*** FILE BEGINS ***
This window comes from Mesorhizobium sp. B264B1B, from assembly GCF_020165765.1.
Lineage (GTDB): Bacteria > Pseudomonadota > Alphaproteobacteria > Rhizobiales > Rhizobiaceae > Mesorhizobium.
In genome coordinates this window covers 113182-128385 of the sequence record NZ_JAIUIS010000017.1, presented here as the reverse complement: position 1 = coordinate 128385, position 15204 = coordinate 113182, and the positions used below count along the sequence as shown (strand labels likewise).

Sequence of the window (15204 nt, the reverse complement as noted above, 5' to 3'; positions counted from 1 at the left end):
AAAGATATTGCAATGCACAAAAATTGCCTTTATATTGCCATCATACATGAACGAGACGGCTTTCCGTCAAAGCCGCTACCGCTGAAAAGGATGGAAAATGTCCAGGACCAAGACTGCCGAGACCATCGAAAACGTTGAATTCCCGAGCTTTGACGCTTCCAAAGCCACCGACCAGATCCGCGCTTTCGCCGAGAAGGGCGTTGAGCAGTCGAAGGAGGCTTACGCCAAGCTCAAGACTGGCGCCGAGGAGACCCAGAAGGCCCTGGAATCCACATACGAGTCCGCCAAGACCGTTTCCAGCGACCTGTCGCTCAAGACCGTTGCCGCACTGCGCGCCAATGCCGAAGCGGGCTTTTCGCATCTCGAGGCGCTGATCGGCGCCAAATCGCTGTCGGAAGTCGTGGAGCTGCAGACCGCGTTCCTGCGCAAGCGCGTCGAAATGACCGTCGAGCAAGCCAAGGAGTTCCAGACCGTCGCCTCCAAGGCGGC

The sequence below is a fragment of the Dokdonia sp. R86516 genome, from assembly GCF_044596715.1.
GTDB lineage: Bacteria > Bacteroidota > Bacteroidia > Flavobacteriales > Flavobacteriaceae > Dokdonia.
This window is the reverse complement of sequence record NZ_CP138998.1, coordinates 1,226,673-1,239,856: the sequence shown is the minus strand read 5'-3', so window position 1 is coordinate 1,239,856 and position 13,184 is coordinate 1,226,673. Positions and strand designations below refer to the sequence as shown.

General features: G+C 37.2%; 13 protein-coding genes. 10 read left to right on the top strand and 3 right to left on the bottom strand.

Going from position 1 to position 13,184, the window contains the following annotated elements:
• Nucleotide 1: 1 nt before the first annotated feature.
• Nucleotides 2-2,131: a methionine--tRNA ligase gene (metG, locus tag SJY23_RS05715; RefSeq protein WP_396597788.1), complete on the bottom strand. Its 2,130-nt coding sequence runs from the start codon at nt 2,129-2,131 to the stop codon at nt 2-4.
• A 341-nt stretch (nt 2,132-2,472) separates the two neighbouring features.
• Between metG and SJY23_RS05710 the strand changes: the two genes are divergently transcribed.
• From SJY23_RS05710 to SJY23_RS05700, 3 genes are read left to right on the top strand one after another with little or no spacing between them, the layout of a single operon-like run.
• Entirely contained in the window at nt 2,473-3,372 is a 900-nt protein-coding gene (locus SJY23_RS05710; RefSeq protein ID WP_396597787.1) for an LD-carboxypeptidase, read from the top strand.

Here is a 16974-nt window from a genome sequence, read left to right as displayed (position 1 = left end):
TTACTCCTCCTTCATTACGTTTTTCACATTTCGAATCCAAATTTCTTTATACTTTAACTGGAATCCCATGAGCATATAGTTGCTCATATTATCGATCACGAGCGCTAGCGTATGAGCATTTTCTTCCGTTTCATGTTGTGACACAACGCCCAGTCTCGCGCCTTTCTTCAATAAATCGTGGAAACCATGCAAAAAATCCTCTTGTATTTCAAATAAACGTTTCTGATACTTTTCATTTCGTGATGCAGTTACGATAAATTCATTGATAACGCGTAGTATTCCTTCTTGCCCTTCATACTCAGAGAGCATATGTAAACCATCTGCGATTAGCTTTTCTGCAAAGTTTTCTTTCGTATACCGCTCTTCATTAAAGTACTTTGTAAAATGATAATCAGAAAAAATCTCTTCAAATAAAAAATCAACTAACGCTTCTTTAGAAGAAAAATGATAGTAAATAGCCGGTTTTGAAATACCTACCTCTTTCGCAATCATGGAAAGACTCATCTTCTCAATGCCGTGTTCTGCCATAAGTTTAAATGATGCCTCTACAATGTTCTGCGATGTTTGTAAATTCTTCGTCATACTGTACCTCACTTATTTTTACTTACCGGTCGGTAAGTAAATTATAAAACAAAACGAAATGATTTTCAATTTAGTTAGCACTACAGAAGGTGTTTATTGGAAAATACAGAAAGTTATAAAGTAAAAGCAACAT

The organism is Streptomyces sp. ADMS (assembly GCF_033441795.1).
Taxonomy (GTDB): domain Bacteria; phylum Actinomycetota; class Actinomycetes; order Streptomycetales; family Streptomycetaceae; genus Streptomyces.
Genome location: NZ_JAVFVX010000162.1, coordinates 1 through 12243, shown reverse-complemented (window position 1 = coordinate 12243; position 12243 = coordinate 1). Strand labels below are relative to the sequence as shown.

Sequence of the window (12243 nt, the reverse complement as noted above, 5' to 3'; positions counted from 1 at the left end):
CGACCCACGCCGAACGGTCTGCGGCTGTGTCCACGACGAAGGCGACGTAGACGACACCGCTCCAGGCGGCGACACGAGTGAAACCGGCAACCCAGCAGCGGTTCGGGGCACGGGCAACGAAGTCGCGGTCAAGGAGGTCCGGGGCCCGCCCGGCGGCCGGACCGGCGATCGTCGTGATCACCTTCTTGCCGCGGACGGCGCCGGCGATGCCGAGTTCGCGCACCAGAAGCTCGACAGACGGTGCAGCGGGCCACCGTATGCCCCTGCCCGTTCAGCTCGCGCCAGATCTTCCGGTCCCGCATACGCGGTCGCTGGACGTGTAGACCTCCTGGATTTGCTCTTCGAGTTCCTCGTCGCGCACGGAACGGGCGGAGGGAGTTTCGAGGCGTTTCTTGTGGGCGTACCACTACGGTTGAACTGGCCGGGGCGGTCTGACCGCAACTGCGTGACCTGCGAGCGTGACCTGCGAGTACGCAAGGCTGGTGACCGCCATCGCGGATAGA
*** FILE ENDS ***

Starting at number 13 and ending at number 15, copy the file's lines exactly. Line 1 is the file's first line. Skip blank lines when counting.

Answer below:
• A 341-nt stretch (nt 2,132-2,472) separates the two neighbouring features.
• Between metG and SJY23_RS05710 the strand changes: the two genes are divergently transcribed.
• From SJY23_RS05710 to SJY23_RS05700, 3 genes are read left to right on the top strand one after another with little or no spacing between them, the layout of a single operon-like run.